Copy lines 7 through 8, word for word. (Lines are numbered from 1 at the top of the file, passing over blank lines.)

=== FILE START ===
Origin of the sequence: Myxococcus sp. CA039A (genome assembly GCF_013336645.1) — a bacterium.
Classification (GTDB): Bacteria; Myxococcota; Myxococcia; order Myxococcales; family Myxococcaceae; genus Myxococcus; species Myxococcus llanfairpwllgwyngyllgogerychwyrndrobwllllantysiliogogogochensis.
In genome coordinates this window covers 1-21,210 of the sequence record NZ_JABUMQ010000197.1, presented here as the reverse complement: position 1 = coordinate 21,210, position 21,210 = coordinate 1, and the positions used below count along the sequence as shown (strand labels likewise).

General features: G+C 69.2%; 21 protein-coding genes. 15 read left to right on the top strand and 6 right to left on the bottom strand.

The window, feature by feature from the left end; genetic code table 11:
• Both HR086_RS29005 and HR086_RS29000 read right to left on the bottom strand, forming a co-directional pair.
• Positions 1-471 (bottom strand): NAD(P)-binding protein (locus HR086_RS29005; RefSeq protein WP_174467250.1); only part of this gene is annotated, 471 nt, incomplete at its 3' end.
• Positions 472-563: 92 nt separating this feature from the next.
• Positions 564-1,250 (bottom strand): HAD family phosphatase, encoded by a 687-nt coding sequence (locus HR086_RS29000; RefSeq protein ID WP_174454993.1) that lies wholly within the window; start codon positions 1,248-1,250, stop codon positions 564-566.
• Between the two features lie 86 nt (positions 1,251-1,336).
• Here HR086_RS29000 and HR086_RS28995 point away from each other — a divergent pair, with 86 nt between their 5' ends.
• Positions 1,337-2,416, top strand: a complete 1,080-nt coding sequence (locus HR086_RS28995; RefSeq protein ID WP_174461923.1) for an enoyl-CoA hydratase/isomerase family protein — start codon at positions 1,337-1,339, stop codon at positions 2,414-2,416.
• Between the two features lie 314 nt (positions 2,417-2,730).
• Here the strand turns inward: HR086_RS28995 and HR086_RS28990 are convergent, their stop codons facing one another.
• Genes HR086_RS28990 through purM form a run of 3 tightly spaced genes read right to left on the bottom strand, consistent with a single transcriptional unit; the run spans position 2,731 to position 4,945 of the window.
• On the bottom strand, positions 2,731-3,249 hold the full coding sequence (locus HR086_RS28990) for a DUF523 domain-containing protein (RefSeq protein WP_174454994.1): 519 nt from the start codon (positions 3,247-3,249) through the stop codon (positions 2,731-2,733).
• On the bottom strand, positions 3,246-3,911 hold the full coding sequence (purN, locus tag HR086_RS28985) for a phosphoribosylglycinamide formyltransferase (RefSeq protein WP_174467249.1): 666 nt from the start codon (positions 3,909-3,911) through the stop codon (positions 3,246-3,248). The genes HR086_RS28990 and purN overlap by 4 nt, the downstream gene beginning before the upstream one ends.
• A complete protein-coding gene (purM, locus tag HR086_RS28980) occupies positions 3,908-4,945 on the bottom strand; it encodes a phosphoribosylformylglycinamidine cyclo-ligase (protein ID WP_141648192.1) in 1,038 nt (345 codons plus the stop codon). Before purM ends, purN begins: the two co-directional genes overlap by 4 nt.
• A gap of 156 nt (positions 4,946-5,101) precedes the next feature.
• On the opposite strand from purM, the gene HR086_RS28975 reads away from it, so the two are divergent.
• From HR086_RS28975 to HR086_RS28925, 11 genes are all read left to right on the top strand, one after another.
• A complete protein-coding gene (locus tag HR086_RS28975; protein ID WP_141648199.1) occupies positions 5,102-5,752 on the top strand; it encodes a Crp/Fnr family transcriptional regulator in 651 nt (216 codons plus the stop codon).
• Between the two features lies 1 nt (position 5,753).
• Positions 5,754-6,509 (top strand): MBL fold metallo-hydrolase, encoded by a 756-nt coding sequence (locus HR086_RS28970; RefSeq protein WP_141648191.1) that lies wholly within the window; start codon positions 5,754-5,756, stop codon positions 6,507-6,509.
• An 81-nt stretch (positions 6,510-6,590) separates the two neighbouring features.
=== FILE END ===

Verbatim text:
• Positions 1-471 (bottom strand): NAD(P)-binding protein (locus HR086_RS29005; RefSeq protein WP_174467250.1); only part of this gene is annotated, 471 nt, incomplete at its 3' end.
• Positions 472-563: 92 nt separating this feature from the next.